In January when the Governme nt and the LTTE met in Thailand, a committee was appointed which was made up of the Defence Secretary, the LTTE Eastern Commander and the head of the SLMM. Their task will be to study the monthly SLMM report and to identify the issues and report back to the plenary session.
Our biggest challenge is yet to come. For we have to manage expectations. The people want a permanent peace and settlement quickly. But many think we already have peace at hand and are prematurely euphoric but we must exercise caution and be realistic about the length of time it will take to achieve a lasting peace. It is unrealistic to expect major breakthroughs and good news at every session and every meeting in the Peace Process. We must expect setbacks from time to time Two steps forward and one step backwards. Our detractors should realize that for most complex problems, there appear to be simple solutions which are most likely unworkable. While a diversity of views is a prerequisite in democracy, inherent in the meaning of democracy is unity, not divisiveness, and that there are shared values and interests for the good of the entire nation first and foremost . Therefore, I would urge those who oppose the Peace Process to express their views with responsibility and maturity.
In other quarters it is felt that peace alone is not enough. Some say, "we cant eat peace" and they are right. Already their needs are greater. They want three square meals, jobs, education for their children, safe streets free from crime and good health. All these things come at a price. Without peace our economy will never bring us prosperity. But without prosperity we cannot be sure of peace.
Step by step we are resolving these issues. But the peace process is not the end. It is simply the means to an end. With peace we have to re-build our society, we have to banish the hatred and seek tolerance, we have to feed our people and bring them jobs. Most of all we have to bring equity and justice for all Sri Lankans within a responsible societ
As Ernest Friedrich, a German who was bold enough to stand against the tyranny of Hitler once said "I know not of enemies on this side or that, I know only of human beings".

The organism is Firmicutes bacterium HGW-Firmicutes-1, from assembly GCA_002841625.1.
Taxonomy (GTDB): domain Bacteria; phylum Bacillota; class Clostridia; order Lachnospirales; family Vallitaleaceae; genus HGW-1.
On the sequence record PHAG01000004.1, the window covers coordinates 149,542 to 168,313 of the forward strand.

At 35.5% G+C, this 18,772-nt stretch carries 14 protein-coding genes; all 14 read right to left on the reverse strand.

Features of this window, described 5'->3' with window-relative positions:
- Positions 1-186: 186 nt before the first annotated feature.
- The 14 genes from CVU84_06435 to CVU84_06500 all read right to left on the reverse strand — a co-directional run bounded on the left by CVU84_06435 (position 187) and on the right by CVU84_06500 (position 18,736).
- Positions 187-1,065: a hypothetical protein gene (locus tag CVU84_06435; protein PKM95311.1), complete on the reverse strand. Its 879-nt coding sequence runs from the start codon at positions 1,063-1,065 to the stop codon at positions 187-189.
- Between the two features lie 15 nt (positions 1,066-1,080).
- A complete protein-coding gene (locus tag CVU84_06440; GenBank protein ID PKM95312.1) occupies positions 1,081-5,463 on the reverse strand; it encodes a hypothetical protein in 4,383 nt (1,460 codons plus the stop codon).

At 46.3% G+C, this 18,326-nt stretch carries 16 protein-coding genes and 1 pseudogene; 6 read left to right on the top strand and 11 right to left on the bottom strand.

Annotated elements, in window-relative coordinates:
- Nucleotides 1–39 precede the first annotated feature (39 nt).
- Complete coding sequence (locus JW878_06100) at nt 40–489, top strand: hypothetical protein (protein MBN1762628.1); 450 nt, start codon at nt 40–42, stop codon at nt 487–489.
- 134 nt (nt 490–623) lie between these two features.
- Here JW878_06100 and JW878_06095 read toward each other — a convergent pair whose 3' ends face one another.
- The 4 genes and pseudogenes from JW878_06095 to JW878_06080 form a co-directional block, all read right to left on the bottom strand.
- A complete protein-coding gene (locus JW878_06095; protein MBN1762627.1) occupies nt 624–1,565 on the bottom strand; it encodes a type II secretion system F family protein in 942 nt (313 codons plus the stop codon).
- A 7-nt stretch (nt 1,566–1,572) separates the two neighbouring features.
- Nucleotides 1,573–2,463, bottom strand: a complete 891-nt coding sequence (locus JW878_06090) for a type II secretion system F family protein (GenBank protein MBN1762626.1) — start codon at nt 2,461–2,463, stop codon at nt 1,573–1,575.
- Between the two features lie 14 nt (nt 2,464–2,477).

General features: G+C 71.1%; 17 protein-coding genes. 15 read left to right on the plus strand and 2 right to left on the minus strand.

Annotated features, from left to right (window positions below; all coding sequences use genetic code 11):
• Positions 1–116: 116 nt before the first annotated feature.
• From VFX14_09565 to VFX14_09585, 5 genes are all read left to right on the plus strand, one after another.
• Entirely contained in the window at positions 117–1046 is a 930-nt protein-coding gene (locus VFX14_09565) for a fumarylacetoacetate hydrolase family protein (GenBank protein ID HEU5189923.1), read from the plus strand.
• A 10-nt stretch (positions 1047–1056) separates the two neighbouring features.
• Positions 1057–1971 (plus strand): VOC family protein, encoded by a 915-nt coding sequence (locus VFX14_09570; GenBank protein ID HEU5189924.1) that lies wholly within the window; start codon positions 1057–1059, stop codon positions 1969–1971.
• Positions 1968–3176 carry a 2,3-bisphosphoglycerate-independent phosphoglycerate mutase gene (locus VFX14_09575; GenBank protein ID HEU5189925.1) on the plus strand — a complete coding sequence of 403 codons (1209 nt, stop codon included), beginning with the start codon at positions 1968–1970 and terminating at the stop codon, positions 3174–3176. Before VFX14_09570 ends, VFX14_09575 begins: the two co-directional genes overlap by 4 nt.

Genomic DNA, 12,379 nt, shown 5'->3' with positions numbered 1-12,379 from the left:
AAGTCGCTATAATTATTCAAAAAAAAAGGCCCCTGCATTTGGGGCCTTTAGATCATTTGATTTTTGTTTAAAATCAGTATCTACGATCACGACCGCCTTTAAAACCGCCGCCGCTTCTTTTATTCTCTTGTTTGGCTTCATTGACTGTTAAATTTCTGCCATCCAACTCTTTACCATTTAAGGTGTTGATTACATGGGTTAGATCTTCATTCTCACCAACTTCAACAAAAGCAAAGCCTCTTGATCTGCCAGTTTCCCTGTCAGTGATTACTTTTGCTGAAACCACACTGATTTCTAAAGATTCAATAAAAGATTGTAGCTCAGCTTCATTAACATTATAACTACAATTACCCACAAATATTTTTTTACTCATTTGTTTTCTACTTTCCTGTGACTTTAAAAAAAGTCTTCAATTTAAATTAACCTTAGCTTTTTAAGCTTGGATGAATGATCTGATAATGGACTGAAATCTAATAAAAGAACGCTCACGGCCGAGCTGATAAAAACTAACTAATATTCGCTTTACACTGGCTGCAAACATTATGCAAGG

For the sake of the people of Sri Lanka now is the time for this Chamber to unite in the common cause of peace.
Urging resettlement in the north and east Dharmalingam Siththarathan (PLOTE) said that normalcy for the people was only possible when there is trust between the government and LTTE. "This is not there today, so the people can have no normalcy," he said.
On the resettlement issue he said that there were many areas outside the High Security Zones (HSZ) where internally displaced could be resettled, and further hundreds of thousands who could return to the homeland. However, he added that no change was visible to encourage displaced to come and resettle. "Even those refugees abroad are urging the government to explain to foreign governments that it is difficult for them to return until suitable conditions are created," he said.
He also faulted the government for the lack of rehabilitation in the north and east despite the raising of funds. "The Sinhalese people think that all foreign funds are being directed to rehabilitation work in the north and east. But there is no evidence of this rehabilitation work, or change," he said.
He pointed out that for peace there should be no military camps in the north and east. "A permanent peace necessarily means this," he said.
He welcomed the LTTEs agreement to a federal system of government and declared that Sinhala fears of a separate state resulting from a federal system as articulated by the JVP were not valid.
He pointed out that the Tamil call for federalism is one that has historicity. "A federal solution will not break up a united country, in our case it will bring together a virtually divided country. The country needs such a solution for it to prosper," he said.
He recalled that the draft constitution presented by the President in 1997 contained provisions for regional autonomy. "The whole House must accept a federal system," he said.
On ceasefire violations he said that such breaches had to be anticipated.
Casting doubt about the sincerity of the LTTE, D. M. Jayaratne (PA-National List) warned that the constant goading of Sinhala and Muslim people by the LTTE would result in a severe backlash.
"There have been many sessions of talks, but there is real doubt as to whether there is real forward movement" he said.
He declared that governments honesty and sincerity in making a success of the process and its desire for peace was evident
"But the sincerity of the LTTE is very much in doubt among people in the south," he said.
He called for greater involvement of the people to ensure that what the people say is also taken into account.
"Today only the government and LTTE are involved in discussions. However in order to heed the voice of the people the negotiations must be broadbased to include Sinhalese and Muslims," he said.
He called for greater transparency in the process so that the people could understand for themselves that the effort is a sincere one. "The sincerity of the process must be evident if actions that follow" he said.